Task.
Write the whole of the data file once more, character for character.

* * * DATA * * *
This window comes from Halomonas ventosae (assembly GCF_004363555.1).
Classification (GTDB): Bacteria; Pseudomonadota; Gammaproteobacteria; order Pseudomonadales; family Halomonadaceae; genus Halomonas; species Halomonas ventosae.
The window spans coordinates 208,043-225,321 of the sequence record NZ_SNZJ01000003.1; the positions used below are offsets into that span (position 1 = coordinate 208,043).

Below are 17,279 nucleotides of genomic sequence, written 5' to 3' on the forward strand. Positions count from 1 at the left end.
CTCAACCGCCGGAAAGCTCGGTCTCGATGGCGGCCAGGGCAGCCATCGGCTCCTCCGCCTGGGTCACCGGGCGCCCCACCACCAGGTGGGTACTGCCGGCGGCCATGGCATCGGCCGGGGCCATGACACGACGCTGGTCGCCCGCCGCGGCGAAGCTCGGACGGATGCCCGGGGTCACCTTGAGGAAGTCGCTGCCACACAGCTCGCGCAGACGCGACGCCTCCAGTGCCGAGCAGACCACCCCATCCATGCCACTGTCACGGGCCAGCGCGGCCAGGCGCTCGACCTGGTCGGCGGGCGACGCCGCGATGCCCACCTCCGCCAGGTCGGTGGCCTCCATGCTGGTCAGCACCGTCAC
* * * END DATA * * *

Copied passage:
This window comes from Halomonas ventosae (assembly GCF_004363555.1).
Classification (GTDB): Bacteria; Pseudomonadota; Gammaproteobacteria; order Pseudomonadales; family Halomonadaceae; genus Halomonas; species Halomonas ventosae.
The window spans coordinates 208,043-225,321 of the sequence record NZ_SNZJ01000003.1; the positions used below are offsets into that span (position 1 = coordinate 208,043).

Below are 17,279 nucleotides of genomic sequence, written 5' to 3' on the forward strand. Positions count from 1 at the left end.
CTCAACCGCCGGAAAGCTCGGTCTCGATGGCGGCCAGGGCAGCCATCGGCTCCTCCGCCTGGGTCACCGGGCGCCCCACCACCAGGTGGGTACTGCCGGCGGCCATGGCATCGGCCGGGGCCATGACACGACGCTGGTCGCCCGCCGCGGCGAAGCTCGGACGGATGCCCGGGGTCACCTTGAGGAAGTCGCTGCCACACAGCTCGCGCAGACGCGACGCCTCCAGTGCCGAGCAGACCACCCCATCCATGCCACTGTCACGGGCCAGCGCGGCCAGGCGCTCGACCTGGTCGGCGGGCGACGCCGCGATGCCCACCTCCGCCAGGTCGGTGGCCTCCATGCTGGTCAGCACCGTCAC